The standard critique of President Obama’s foreign policy is now generally well-known—mercurial, paradoxical, and passive. “Leading from behind” seems at odds with the traditional American commitment to ensure—preferably with allies or, if need be, alone—the continuance of the postwar global system of sovereign borders, free trade, safe commerce, and open communications.
Many of Obama’s recent foreign policy initiatives have resulted in a diminished United States and they have found little success. The reset with Russia earned us a strange sort of contempt from Vladimir Putin. Moscow almost gratuitously thwarts the U.S., gloating that we offer loud self-righteous sermons to others that are not backed by consequences.
“I will concede that you are almost always right (no joke). However, I don’t agree that a year from now the “American public will have a vague idea that about a year earlier something happened sometime to someone in Syria, but what and when and where and why they are not quite sure.” Continue reading “Angry Reader #9 — A Facebook Comment”→
The Syrian fiasco arose from two mutually contradictory desires. Barack Obama sincerely wanted Bashar Assad to stop killing his own people. Barack Obama also really was not willing to use force to ensure that Assad would stop killing his own people. At Harvard, those desires would not be antithetical. Elsewhere they are.
The desire to avoid the use of force was understandable. Obama ran for president as an anti-war candidate. He damned Bush’s “bad war” in Iraq, while critiquing the conduct of the “good war” in Afghanistan. He had no success with his own bombing in Libya. And he was embarrassed by even a rhetorical entry into the Egyptian quagmire. The president sensed rightly that the country was “tired” after Afghanistan and Iraq. Continue reading “Obama’s Box Canyon”→
We are contemplating going to war in Syria to help the opposition a lot and to hurt Assad some, or to help the opposition some and hurt Assad a lot, or to hurt Assad some and help the opposition some, or to force Assad to stop or to leave, or to stop but stay, or to stop and leave; or to restore the word of the president, or the word of the United States, or the word of the international community by bombing, or by threatening to bomb but not bombing, or by neither threatening to bomb nor bombing; or to warn the Russians to stay out, or to welcome the Russians to come in, or to warn the Russians to stay out and welcome the Russians to come in. Message? We are planning to do all kinds of things by not doing anything. Continue reading “Syria in a Nutshell”→
On the eve of the 12thanniversary of the terrorist strikes on 9/11, President Obama last night addressed the nation and reprised every delusional and bankrupt internationalist idea that contributed to that disaster. The current Syrian crisis––merely the latest Middle Eastern example of Obama’s incompetence––exemplifies more thoroughly than the rest just how politicized, incoherent, hypocritical, and dangerous to this country’s security and interests Obama’s foreign policy has been. Continue reading “Fifteen Minutes of Foreign Policy Malfeasance”→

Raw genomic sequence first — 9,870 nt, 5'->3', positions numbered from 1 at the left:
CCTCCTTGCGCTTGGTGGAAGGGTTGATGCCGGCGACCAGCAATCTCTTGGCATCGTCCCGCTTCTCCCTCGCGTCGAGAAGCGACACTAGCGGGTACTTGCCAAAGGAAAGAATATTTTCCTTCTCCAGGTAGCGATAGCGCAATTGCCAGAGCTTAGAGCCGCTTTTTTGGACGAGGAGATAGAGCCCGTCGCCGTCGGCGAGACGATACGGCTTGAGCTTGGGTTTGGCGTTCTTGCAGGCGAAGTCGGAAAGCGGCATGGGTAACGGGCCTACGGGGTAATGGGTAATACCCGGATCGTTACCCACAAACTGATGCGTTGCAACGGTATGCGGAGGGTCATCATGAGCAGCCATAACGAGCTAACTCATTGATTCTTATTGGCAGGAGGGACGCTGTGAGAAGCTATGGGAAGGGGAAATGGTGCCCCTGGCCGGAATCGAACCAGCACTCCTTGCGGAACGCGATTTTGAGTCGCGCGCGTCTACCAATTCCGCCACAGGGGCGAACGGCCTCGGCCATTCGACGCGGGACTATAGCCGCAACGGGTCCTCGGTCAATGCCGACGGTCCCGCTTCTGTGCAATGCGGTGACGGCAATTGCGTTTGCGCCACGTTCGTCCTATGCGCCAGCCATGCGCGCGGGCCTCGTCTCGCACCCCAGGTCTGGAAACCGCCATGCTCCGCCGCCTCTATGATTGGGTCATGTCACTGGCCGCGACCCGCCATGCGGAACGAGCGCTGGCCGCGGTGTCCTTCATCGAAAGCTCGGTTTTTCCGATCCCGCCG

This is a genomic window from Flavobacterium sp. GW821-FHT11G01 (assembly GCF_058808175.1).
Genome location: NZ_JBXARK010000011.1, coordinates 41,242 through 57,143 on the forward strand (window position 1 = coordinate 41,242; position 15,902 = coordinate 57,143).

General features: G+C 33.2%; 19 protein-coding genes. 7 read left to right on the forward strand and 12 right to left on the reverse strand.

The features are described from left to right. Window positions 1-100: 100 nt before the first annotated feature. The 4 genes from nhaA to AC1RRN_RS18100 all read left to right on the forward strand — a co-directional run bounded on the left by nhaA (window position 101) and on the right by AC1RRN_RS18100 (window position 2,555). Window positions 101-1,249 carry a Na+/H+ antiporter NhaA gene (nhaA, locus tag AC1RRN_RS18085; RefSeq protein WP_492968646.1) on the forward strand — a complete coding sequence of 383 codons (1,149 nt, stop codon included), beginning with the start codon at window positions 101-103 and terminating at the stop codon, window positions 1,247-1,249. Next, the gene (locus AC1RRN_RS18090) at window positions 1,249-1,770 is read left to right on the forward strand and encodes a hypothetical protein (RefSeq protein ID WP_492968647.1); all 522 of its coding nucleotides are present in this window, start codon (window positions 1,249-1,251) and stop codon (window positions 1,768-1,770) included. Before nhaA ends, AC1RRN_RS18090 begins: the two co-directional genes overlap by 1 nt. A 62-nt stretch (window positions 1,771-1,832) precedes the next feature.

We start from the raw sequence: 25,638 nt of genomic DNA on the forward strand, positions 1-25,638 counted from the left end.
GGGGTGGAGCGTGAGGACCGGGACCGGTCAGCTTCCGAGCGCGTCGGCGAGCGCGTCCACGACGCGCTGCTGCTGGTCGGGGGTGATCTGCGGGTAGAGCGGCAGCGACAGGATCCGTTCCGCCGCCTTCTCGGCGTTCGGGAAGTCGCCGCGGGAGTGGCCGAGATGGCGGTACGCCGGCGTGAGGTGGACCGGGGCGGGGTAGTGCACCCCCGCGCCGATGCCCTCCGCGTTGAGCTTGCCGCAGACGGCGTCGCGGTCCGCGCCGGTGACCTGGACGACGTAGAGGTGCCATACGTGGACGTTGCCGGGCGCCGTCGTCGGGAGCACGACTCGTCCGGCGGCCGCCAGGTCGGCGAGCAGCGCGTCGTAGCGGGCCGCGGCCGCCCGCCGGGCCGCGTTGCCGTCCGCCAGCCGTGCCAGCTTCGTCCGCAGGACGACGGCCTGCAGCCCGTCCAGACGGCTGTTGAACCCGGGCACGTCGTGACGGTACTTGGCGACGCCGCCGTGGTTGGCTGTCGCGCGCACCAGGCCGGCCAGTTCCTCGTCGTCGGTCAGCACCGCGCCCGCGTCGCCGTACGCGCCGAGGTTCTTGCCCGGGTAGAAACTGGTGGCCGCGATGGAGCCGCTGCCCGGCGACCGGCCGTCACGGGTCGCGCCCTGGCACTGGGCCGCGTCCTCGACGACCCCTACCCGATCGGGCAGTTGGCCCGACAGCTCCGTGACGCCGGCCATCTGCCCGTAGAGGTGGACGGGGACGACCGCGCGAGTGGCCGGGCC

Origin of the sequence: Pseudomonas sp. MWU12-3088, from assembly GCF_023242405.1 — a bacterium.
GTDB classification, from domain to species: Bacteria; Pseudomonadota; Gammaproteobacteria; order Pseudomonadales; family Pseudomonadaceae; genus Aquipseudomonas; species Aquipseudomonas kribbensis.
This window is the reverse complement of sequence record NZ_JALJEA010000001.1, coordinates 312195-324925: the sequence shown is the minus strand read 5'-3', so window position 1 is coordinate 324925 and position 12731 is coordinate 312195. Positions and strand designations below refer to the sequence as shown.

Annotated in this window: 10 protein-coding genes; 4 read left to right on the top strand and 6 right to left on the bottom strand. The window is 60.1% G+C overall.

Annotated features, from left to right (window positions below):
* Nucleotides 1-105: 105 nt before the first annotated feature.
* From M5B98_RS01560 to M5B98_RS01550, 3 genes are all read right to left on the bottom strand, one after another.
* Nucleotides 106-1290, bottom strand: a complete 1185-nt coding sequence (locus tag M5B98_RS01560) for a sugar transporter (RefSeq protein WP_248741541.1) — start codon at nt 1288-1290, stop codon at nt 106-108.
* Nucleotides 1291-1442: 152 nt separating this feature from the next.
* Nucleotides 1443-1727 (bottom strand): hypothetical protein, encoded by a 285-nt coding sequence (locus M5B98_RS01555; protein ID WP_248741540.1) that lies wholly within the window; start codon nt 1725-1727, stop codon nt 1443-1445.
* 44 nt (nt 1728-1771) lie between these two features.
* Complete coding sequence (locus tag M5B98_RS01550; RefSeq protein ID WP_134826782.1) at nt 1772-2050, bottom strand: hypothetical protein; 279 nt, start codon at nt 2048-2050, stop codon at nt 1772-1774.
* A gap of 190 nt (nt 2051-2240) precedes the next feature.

“It was a delight to hear the voice speaking, all that it said seemed wise and reasonable, and desire woke in them by swift agreement to seem wise themselves.”
— J. R. R. Tolkien, The Two Towers.
If it were regrettable that Vladimir Putin’s formidable diplomatic skills were wasted squashing rather than ensuring freedom inside Russia, it seems even more lamentable that his impressive prose likewise is not put to better use. Putin’s letter to us, the American people, is brilliant sophistry. The best rhetoric is always that which blends truth with half-truth and occasional fiction. In Putin’s case, he did all that—while offering the dessert of channeling Obama back to Obama.
Of course, as Putin reminds us, we fought together in WWII and should agree that such cooperation should be emulated. Russia suffered enormous losses for the Allied cause. Without such heroic sacrifices, the Anglo-American alliance may well have lost the war.
Yet Putin forgets to remind us that Russia’s war with Germany was prompted by betrayal. Russia was a de facto ally of Hitler. It kept sending him enormous amounts of material to help defeat France and Continue reading “Putin — Saruman Come Alive”→
To support the president’s enforcement of his red line in Syria requires suspensions of disbelief. Here are several.
I wish it were not true, but there is scant evidence that the world, led by the U.S., went to war in the past over the use of weapons of mass destruction — whether by Gamel Nasser in Yemen or by Saddam Hussein against the Kurds and the Iranians. Understandably, the current West’s reaction, including Obama’s, to possible Syrian WMD use is calibrated mostly on the dangers of intervention, not the use of WMD per se. Thus Obama is now focusing on Syria in a way he is not, at least overtly, on Iran, the far greater WMD threat, because he believes the former could be handled with two days’ worth of Tomahawks and the latter could not. That would be understandable pragmatism if it were not dressed up in the current humanitarian bluster about red lines and the “international community.”
There are lots of reasons why many of us who would like to punish the Assad-family regime for its long history of anti-American and savage and genocidal conduct fear the present course is unwise, not in America’s interest, and dangerous — at least as it has so far been articulated. Continue reading “On Poking Animals and Other Stupid Things”→